Scientists at Switzerland’s Federal Institute of Technology in Lausanne (EPFL), have demonstrated how a person with partial paralysis can control a robot by thought alone, a step they hope will one day allow immobile people to interact with their surroundings through avatars. The same technology can be used to drive a wheelchair or help patients recover lost senses, according to the researchers.
The scientists fit Mark-Andre Duc, who has partial tetraplegia, with a head cap to record his brain signals. For the demonstration, Duc, who was at a hospital in the southern Swiss town of Sion, imagined lifting his fingers to direct a robot at the university 100km away.
Similar experiments have taken place in the United States and Germany, but they involved either able-bodied patients or invasive brain implants.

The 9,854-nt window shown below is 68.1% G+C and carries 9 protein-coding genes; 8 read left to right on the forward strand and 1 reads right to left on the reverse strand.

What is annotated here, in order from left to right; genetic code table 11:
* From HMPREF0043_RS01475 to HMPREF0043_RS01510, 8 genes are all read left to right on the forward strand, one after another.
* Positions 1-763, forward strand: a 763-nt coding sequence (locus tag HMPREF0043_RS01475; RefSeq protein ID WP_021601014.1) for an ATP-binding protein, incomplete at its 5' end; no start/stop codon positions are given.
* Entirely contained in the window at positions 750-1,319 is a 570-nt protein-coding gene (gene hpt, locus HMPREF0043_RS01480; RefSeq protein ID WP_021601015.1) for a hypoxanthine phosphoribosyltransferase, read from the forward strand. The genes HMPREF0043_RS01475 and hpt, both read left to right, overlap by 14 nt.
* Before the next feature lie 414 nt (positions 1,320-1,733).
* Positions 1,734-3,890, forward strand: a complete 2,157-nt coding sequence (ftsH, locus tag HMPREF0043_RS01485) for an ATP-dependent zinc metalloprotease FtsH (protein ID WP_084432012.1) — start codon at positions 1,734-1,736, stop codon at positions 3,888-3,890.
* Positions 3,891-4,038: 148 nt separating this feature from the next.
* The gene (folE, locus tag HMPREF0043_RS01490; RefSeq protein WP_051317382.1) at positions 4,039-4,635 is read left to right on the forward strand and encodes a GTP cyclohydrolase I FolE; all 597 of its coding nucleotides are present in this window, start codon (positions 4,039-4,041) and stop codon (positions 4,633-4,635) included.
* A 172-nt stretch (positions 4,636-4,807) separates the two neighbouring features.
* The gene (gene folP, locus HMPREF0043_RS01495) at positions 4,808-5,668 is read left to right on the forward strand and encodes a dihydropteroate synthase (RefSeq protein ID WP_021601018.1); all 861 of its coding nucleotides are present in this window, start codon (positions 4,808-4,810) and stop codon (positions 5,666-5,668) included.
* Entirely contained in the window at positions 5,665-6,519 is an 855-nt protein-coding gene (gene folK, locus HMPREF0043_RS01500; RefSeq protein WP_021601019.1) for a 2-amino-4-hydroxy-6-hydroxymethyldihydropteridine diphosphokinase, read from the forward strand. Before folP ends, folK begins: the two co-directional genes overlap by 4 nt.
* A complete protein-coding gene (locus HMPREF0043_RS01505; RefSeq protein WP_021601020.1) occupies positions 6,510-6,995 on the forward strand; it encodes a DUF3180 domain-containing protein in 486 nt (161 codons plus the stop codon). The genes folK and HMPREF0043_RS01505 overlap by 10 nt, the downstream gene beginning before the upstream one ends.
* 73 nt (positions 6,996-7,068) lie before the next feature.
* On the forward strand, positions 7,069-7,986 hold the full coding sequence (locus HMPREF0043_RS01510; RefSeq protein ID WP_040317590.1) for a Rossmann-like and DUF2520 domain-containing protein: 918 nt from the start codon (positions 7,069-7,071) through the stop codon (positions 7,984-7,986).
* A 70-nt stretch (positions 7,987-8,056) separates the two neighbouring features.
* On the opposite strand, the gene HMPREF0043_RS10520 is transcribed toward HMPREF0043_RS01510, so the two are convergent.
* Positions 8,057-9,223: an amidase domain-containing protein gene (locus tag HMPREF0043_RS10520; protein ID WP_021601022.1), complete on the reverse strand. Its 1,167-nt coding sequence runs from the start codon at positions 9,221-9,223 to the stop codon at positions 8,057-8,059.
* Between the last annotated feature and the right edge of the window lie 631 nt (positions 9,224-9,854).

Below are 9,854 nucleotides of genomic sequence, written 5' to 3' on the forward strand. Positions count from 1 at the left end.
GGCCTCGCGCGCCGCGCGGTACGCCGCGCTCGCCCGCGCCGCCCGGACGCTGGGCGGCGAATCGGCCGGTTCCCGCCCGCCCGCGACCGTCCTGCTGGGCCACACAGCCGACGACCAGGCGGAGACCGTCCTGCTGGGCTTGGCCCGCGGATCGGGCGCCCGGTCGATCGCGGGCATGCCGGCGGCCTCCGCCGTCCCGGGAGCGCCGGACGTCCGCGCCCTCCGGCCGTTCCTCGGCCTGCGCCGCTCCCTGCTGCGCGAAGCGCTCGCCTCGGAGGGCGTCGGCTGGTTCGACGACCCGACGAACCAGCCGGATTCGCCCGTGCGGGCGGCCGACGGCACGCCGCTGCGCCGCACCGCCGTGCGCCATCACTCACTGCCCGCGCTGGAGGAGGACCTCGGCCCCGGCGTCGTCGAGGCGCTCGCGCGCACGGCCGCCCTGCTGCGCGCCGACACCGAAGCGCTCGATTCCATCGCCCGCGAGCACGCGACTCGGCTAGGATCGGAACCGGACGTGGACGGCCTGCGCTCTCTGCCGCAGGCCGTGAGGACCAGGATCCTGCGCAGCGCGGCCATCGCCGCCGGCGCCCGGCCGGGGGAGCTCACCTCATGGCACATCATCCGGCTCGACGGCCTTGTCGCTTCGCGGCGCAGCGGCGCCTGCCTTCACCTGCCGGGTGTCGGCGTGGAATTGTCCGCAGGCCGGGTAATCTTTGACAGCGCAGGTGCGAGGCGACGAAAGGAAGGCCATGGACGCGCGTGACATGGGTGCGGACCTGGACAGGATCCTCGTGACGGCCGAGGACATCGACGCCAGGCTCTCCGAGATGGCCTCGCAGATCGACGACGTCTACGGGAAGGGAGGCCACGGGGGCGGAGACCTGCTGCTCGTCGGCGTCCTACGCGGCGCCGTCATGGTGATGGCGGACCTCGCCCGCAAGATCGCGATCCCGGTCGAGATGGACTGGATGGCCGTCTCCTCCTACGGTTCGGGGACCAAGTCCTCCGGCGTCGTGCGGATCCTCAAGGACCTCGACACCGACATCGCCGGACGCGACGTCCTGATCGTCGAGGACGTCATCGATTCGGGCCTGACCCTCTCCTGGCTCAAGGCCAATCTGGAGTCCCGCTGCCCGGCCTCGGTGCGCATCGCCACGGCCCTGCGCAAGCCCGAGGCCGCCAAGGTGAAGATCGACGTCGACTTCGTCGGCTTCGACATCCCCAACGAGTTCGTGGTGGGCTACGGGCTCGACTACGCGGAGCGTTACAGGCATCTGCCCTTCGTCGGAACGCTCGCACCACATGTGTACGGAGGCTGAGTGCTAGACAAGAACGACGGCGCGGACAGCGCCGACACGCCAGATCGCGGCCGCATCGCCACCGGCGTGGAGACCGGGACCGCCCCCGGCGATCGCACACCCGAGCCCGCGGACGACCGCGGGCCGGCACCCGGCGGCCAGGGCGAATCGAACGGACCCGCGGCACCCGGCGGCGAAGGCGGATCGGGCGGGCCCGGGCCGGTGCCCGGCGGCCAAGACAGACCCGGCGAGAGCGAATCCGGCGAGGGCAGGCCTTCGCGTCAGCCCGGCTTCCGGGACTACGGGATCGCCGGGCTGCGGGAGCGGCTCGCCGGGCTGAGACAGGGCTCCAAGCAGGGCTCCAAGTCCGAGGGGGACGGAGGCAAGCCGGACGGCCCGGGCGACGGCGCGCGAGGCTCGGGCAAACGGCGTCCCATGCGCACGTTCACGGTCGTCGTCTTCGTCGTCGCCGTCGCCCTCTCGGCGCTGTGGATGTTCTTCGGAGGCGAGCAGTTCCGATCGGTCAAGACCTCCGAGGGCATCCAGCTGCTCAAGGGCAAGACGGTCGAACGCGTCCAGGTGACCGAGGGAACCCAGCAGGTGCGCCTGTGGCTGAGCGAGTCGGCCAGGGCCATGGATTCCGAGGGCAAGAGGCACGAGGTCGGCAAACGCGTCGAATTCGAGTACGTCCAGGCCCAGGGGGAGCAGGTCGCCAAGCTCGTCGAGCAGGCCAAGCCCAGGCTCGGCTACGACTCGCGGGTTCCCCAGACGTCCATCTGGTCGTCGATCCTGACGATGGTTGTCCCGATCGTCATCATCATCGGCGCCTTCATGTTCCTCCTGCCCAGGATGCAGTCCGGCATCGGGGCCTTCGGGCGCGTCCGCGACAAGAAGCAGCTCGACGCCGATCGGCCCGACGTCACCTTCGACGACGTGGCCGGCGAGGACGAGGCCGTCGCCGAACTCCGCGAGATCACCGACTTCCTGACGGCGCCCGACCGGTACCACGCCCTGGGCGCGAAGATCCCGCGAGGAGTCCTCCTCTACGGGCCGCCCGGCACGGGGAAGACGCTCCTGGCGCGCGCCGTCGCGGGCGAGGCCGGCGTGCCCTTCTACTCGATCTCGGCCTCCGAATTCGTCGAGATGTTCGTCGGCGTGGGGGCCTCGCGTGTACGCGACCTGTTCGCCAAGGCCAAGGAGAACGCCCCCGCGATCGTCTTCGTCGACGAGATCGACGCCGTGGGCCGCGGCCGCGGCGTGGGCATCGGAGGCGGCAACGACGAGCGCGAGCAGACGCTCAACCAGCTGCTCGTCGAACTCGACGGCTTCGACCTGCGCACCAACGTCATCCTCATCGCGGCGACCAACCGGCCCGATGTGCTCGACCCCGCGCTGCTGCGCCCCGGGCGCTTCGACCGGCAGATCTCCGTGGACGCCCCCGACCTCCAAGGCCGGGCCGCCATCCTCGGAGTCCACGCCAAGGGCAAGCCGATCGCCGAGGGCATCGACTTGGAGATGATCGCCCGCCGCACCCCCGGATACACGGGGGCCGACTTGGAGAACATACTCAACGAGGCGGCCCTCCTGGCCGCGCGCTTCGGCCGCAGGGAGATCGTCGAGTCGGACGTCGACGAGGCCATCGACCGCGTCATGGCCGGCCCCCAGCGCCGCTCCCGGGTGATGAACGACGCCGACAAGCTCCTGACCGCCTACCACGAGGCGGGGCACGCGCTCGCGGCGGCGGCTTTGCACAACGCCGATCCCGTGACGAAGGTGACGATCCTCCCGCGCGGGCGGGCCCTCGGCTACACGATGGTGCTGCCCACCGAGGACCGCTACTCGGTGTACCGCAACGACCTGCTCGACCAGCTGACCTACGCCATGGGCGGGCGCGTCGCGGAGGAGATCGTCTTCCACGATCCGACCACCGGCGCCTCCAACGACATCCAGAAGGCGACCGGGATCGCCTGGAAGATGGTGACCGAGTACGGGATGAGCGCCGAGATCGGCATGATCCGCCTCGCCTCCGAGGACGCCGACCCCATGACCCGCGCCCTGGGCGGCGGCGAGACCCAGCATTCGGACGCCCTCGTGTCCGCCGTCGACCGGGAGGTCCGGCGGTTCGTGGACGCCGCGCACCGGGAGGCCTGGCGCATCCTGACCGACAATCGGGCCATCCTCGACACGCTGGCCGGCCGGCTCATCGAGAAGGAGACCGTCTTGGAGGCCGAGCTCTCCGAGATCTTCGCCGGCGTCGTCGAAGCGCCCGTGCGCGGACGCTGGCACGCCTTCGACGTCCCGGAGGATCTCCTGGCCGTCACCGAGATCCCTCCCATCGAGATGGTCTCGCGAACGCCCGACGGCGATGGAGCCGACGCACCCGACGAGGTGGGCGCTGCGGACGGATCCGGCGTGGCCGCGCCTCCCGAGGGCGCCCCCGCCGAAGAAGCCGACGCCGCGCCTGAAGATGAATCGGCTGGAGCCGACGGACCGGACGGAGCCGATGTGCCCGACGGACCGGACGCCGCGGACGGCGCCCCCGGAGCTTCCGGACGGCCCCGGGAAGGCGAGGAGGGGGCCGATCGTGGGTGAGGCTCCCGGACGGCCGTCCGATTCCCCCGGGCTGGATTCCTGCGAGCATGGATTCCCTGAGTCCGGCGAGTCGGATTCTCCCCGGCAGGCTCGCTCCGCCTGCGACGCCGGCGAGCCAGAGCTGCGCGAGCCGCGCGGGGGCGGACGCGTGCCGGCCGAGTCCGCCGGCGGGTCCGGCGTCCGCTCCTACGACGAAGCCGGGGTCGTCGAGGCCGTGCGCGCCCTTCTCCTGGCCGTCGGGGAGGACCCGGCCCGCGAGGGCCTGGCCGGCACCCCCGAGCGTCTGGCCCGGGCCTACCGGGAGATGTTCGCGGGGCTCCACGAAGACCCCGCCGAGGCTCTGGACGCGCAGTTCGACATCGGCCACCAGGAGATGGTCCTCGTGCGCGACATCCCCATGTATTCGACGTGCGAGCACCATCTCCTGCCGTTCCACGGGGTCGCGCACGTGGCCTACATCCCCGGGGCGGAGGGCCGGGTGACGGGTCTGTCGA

This technology has limitations, said José Millán, PhD, an associate professor and Defitech Foundation Chair in Non-Invasive Brain-Machine Interface at EPFL, who led the Swiss team. Background noise cause by pain or even a wandering mind can cause interference with the system, he told the Mail Online. Further, while the human brain is capable of performing multiple tasks at once, a person with paralysis would have to focus the entire time they are directing the device. “Sooner or later your attention will drop and this will degrade the signal, Millán said.
To get around this problem, his team decided to program the computer that decodes the signal so that it works in a similar way to the brain’s subconscious. Once a command such as “walk forward” has been sent, the computer will execute it until it receives a command to stop or the robot encounters an obstacle.
Millán said that although the device has already been tested at patients’ homes, it isn’t as easy to use as some commercially available gadgets that employ brain signals to control simple toys, such Mattel’sMindFlex headset. “But this will come in a matter of years,” he said.